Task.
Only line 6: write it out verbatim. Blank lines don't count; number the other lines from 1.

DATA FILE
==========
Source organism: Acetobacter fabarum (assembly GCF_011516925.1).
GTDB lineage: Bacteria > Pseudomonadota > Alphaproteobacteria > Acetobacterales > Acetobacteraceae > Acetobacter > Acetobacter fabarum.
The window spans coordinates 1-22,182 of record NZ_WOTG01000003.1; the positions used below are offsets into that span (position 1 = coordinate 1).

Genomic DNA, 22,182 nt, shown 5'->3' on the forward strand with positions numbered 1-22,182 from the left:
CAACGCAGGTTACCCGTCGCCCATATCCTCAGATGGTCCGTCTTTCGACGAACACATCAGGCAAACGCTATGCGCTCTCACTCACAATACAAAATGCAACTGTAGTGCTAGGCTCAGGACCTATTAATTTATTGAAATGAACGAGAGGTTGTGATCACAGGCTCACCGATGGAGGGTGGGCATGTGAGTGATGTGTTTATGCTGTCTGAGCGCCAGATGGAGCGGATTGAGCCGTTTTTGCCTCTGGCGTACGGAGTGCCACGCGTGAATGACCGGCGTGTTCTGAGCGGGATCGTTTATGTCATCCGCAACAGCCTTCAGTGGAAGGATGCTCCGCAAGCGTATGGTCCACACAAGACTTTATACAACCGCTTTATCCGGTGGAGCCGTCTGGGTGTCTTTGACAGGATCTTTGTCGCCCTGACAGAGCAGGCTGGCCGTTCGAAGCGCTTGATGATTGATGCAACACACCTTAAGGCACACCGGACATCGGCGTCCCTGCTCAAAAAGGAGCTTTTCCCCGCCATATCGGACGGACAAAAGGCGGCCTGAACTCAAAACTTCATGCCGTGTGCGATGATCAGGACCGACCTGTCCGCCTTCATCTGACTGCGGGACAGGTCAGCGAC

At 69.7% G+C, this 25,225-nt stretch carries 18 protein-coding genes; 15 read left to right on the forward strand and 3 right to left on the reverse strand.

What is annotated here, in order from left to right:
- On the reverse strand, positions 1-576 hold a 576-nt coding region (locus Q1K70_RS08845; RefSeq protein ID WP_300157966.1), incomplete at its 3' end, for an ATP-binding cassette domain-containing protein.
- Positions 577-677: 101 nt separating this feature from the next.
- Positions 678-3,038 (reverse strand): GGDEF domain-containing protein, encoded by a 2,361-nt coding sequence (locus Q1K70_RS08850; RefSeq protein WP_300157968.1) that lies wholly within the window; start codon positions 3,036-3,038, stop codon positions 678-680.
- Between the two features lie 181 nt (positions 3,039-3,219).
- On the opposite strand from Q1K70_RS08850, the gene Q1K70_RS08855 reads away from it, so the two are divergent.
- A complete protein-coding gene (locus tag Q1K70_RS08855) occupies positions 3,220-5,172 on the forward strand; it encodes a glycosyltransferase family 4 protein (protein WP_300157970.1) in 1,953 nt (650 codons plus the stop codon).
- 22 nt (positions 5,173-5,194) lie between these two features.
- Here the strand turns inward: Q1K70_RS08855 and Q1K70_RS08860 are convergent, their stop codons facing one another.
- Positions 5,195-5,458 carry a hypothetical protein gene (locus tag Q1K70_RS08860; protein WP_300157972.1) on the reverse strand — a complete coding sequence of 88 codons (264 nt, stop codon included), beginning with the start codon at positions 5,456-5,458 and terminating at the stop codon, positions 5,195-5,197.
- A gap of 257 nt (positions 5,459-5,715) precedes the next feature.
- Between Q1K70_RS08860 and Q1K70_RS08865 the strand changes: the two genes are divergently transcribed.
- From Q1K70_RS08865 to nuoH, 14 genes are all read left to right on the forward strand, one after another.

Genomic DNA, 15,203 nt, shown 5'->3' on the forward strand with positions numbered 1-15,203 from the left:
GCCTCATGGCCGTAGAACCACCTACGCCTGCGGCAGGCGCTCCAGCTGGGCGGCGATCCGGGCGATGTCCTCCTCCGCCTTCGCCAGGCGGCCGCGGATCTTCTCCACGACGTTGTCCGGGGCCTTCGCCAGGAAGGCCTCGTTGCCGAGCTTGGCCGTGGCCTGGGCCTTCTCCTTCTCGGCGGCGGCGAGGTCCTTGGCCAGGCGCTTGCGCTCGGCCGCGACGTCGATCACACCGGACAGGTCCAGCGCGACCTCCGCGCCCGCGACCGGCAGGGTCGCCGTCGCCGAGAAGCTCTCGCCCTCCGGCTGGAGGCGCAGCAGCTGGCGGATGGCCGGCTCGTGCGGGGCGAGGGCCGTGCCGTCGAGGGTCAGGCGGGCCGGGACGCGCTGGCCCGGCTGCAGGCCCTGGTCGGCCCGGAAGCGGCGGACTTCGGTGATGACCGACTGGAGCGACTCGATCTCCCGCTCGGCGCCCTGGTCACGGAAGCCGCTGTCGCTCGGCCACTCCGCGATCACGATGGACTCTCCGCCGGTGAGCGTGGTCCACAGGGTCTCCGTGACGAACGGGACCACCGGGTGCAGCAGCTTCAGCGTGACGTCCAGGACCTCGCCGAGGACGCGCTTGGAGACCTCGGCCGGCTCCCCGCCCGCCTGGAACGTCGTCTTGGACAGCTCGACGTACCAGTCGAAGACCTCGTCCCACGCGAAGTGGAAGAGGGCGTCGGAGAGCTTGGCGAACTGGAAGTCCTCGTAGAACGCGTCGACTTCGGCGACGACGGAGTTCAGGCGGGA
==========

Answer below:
At 69.7% G+C, this 25,225-nt stretch carries 18 protein-coding genes; 15 read left to right on the forward strand and 3 right to left on the reverse strand.